Two articles on PainSci cite Pontes 2018: 1. Voltaren Gel: Does It Work? 2. The Science of Pain-Killers
original abstract †Abstracts here may not perfectly match originals, for a variety of technical and practical reasons. Some abstacts are truncated for my purposes here, if they are particularly long-winded and unhelpful. I occasionally add clarifying notes. And I make some minor corrections.
PURPOSE: Recent controversies on the safety profiles of opioids and paracetamol (acetaminophen) have led to changes in clinical guidance on osteoarthritis (OA) management. We studied the existing association between the use of different OA drug therapies and the risk for acute coronary events.
METHODS: A cohort of patients with clinically diagnosed OA (according to ICD-10 codes) was identified in the SIDIAP database. Within the cohort, cases with incident acute coronary events (acute myocardial infarction or unstable angina) between 2008 and 2012 were identified using ICD-10 codes and data from hospital admission. Controls were matched 3:1 to acute coronary event-free patients matched by sex, age (±5 years), geographic area, and years since OA diagnosis (±2 years). Linked pharmacy dispensation data were used for assessing exposure to drug therapies. Multivariate conditional logistic regression models were fitted to estimate adjusted odds ratios of acute coronary events.
FINDINGS: Totals of 5663 cases and 16,989 controls were studied. Previous morbidity and cardiovascular risk were higher in cases than in controls, with no significant differences in type or number of joints with OA. Multivariate adjusted analyses showed increased risks (odds ratio; 95% CI) related to the use of diclofenac (1.16; 1.06-1.27), naproxen (1.25; 1.04-1.48), and opioid analgesics (1.13; 1.03-1.24). No significant associations were observed with cyclooxygenase-2 selective NSAIDs, topical NSAIDs, glucosamine, chondroitin sulfate, paracetamol, or metamizole.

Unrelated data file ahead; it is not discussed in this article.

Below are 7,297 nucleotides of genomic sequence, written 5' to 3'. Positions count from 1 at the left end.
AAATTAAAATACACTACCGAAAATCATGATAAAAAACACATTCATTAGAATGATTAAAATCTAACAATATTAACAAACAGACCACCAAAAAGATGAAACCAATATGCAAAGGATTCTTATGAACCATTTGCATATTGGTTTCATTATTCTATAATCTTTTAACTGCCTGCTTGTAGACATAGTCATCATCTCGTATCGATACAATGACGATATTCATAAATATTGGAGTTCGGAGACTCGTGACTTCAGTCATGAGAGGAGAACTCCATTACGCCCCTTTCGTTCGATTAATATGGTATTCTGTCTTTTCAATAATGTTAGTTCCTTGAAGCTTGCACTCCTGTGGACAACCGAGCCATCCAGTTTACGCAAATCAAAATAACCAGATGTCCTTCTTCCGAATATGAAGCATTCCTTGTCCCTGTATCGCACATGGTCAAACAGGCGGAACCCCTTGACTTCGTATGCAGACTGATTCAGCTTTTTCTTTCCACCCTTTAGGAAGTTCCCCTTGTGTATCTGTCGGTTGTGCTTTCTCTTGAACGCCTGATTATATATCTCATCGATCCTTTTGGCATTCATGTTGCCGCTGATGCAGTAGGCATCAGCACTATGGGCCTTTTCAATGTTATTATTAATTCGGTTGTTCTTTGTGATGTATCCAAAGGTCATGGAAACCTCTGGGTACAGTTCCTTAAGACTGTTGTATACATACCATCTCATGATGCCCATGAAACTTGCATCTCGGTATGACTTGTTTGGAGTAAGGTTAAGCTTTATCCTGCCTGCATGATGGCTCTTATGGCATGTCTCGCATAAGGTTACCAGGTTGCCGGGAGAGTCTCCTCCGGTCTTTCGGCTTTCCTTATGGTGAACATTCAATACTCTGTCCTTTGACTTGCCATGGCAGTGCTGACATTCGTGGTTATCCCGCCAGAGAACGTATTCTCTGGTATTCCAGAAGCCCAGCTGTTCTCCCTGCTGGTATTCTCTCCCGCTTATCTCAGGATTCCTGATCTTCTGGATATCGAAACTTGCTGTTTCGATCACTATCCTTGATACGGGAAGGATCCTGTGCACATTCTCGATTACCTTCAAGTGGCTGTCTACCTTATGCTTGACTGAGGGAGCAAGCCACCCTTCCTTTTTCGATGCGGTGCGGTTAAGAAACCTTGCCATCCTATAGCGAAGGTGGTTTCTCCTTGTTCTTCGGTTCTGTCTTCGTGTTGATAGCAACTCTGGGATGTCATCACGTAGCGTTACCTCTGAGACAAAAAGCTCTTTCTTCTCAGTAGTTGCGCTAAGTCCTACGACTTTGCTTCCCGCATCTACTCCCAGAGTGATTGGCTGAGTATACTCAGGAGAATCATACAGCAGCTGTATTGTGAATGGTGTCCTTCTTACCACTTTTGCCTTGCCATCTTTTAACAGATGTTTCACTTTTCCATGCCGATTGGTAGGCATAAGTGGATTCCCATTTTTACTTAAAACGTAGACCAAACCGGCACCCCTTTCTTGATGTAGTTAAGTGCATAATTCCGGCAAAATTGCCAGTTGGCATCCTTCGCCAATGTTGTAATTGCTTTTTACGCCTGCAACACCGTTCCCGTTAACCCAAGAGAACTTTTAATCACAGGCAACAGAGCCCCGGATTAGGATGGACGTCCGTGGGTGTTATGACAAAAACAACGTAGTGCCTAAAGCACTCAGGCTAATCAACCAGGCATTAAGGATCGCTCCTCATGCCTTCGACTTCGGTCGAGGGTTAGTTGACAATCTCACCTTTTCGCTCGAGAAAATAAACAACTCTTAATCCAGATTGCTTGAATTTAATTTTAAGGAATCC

IMPLICATIONS: In patients with clinically diagnosed OA, the use of nonselective NSAIDs or opioid analgesics is associated with an increased risk for acute coronary events. These risks should be considered when selecting treatments of OA in patients at high cardiovascular risk.
This page is part of the PainScience BIBLIOGRAPHY, which contains plain language summaries of thousands of scientific papers & others sources. It’s like a highly specialized blog. A few highlights:
- Photobiomodulation therapy is not better than placebo in patients with chronic nonspecific low back pain: a randomised placebo-controlled trial. Guimarães 2021 Pain.
- No effect of creatine monohydrate supplementation on inflammatory and cartilage degradation biomarkers in individuals with knee osteoarthritis. Cornish 2018 Nutr Res.
- The CANBACK trial: a randomised, controlled clinical trial of oral cannabidiol for people presenting to the emergency department with acute low back pain. Bebee 2021 Med J Aust.
- Relationships Between Sleep Quality and Pain-Related Factors for People with Chronic Low Back Pain: Tests of Reciprocal and Time of Day Effects. Gerhart 2017 Ann Behav Med.
- Modulation in the elastic properties of gastrocnemius muscle heads in individuals with plantar fasciitis and its relationship with pain. Zhou 2020 Sci Rep.